I work in the new Catalyst building for Learning Services, to assist students with all things to do with the Virtual Learning Environment (VLE). I can help students with Harvard referencing or searching for journal articles on Discover More.

My job as a Student Advisor also involves:

  • Delivering peer to peer support to other students
  • Helping to locate physical and virtual resources within the library
  • Providing individual help with Harvard Referencing

The best part of my job is helping to make students feel welcome in an unfamiliar environment. I can point you in the right direction of all the services in Catalyst, just ask!

Book Spine Poetry

If you are struggling with starting a creative piece of writing, wanting to get into poetry writing or just like the idea of creating your own poem then book spine poetry might be a great activity for you! In the wake of National Poetry Day, I invite you to take part in creating your own book spine poem.

Book spine poetry is an easy and accessible activity for everyone, those with little or a lot of poetic ability. All you need is a bit of time and your mind and all you have to do is locate your favourite book titles in the Library and put them together to create a poem.

(Hint: The best book titles are those in the fiction section, around 800! Or, if you prefer, use the University’s Library Catalogue to find your favourite titles.)

We want to see the book spine poetry that you have created! Follow us on our social media, post your favourite book spine poems along with the caption ‘#bookspineEHU’.

Facebook: @EHULearnService

Twitter: @EHULearnService

Instagram: @EHULibrary

Keep an eye on our social media for our own book spine poems throughout the year. With thousands of resources, your creative mind can take over in Catalyst, and you might even discover books you didn’t know about before!

 

Written by: DYLAN BOOTH

3rd Year Creative Writing Student

Student Advisor for Library & Learning Services

Introducing our Student Advisors

We would like to give a warm welcome to our new team of Student Advisors: Dylan, Claire, Shelby, Rachel and Jade!

The Student Advisors are based in Catalyst and they are here to support you. The role of a Student Advisor is to provide help, support and guidance to other students on a peer to peer basis. The team are all current second, third year or Masters students and between them they bring a great variety of subject knowledge from their individual disciplines together with a wealth of experience from studying at Edge Hill, using all of that to support other students on their own University journey.

The support they provide revolves around getting the most out of your Library, locating and using physical and virtual resources for your studies. They can help you to develop a range of introductory academic skills and can introduce you to more specialised support where necessary.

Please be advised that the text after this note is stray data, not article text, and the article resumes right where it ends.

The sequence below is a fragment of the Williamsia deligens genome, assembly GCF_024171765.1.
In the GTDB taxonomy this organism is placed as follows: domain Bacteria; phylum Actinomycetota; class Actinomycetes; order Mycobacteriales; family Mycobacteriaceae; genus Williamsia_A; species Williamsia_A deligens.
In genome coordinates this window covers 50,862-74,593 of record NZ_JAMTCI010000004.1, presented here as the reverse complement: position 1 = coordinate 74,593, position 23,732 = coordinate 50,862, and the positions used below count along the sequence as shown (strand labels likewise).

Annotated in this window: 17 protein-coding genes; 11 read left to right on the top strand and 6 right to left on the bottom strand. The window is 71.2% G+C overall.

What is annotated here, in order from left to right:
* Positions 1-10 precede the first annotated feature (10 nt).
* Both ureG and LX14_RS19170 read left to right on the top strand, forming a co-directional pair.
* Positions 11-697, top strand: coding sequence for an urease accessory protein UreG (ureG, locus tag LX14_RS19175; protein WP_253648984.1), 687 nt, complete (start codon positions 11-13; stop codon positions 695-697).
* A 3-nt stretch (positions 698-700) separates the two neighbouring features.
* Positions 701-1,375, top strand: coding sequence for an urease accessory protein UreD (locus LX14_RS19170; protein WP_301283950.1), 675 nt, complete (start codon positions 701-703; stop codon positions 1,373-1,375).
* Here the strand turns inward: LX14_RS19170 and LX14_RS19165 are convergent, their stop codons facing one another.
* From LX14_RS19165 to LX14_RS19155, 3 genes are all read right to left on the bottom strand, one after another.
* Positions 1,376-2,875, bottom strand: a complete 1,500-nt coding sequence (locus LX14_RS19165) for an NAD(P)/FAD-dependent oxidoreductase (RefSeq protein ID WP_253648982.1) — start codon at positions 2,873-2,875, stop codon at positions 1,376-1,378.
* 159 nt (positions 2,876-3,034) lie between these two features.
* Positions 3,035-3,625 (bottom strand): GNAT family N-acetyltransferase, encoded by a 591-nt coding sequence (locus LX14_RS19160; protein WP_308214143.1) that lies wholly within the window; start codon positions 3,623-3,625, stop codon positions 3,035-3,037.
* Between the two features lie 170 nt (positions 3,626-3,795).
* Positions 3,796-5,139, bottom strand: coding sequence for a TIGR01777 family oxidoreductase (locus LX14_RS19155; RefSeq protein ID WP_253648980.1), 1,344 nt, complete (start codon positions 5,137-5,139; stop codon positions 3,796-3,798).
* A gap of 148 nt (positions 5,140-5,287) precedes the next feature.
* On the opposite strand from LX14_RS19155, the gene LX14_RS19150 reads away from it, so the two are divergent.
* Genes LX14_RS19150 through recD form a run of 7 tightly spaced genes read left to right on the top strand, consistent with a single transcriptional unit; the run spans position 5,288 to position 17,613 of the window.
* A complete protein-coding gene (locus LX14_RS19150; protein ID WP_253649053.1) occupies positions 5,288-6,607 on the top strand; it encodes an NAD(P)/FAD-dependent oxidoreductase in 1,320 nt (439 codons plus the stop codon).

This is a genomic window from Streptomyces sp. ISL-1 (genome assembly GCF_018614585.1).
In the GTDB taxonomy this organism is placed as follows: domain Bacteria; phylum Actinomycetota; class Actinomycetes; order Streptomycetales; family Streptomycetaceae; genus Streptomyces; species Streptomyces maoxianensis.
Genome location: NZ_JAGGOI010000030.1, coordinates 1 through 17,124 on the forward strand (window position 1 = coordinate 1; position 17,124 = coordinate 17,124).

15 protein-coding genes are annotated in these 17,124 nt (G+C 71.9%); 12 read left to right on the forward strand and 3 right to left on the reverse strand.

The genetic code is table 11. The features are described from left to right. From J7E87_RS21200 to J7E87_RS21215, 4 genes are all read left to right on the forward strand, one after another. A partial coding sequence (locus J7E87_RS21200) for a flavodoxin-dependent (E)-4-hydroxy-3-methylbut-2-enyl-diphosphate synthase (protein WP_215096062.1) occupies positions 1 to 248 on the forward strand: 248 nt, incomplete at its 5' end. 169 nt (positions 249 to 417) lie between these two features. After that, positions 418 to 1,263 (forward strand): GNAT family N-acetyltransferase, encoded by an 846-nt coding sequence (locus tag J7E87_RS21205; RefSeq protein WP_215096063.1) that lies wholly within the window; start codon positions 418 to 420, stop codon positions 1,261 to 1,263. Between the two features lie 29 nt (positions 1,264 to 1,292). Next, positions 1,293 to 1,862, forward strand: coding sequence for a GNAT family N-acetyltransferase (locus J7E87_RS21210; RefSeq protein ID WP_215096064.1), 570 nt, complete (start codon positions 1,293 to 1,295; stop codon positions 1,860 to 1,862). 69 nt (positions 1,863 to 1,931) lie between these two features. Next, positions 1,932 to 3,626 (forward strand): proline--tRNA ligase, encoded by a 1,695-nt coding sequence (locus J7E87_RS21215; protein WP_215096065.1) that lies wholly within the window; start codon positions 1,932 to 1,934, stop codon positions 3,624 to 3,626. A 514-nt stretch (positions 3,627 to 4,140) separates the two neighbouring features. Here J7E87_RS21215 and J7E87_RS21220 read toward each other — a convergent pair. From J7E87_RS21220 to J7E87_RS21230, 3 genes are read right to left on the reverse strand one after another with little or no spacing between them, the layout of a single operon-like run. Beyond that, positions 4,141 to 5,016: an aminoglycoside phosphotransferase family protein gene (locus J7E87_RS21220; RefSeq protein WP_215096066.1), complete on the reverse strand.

They can help with:

  • Searching the Library Catalogue for books and eBooks
  • Using Discover More to find online journal articles and other online resources
  • Navigating Learning Edge and your subject specific ‘My Library’ Tab
  • Harvard referencing
  • Finding and accessing UniSkills academic support material
  • Turnitin assistance
  • Locating books

Catalyst Tours

Catalyst tours are taking place weekdays from Monday 17th September to Friday 28th September. Tours start at 10am and are taking place every half an hour, with the last tour meeting at 3:30pm.

The tours are being led by our current Student Advisors’ who will show you around Catalyst, giving you the opportunity to see all of the fabulous facilities, learning spaces and student support available!

For more information click here.

Getting Started

Getting started sessions are peer to peer support sessions with our team of Student Advisors. Get started with your key resources, including: how to log in to Learning Edge, your My Library tab, Readings Lists Online, Library Catalogue, Discover More, accessing UniSkills support and much more.

Getting Started sessions will take place:

Monday 1st October to Friday 5th October 12pm-2pm

Monday 8th October to Friday 12th October 12pm-2pm

Drop in sessions will take place in Willow Training Room, 1st floor Catalyst. There is no need to book so just drop in and speak to one of our knowledgeable Student Advisors for peer to peer support and guidance on how to get started with your key resources.

Drop in sessions will take place at the following times:

12:00pm – 12:30pm

12:30pm – 1:00pm

1:00pm – 1:30pm

1:30pm – 2:00pm

For more information click here.

Book an appointment with a Student Advisor

During term-time you can book a 15 minute appointment with a Student Advisor, between 11am and 4pm, Monday to Friday.

Get help with:

  • Searching the Library Catalogue for books and eBooks
  • Understanding the Dewey decimal system of shelving (shelf mark) and how to find books on the shelf after you’ve searched
  • Using Discover More to find online journal articles and other online resources
  • Navigating Learning Edge/Blackboard and your subject specific ‘My Library’ Tab
  • Finding and using the Harvard referencing guide